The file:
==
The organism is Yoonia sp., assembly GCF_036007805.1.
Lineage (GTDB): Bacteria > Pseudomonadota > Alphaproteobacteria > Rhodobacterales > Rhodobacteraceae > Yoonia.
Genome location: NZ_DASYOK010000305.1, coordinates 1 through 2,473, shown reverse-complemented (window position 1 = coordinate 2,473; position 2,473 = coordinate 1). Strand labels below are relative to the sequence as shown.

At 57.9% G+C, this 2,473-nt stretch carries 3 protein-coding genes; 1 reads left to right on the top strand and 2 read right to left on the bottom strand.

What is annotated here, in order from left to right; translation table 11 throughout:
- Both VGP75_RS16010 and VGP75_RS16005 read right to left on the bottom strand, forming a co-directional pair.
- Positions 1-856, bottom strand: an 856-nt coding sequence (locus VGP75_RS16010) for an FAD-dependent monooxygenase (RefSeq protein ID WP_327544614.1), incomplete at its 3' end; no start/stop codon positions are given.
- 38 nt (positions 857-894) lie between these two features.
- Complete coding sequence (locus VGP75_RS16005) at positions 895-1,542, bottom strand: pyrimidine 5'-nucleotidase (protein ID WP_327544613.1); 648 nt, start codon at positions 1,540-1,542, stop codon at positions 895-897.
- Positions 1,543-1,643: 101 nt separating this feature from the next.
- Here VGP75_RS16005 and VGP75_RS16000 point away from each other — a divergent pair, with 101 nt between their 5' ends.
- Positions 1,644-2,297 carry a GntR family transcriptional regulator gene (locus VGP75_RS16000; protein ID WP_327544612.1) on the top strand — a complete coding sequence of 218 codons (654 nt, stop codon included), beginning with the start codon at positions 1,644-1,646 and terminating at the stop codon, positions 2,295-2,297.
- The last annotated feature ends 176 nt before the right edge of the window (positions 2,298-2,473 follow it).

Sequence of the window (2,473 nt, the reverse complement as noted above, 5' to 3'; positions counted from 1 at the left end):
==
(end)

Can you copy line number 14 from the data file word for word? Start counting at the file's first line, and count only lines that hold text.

Sequence of the window (2,473 nt, the reverse complement as noted above, 5' to 3'; positions counted from 1 at the left end):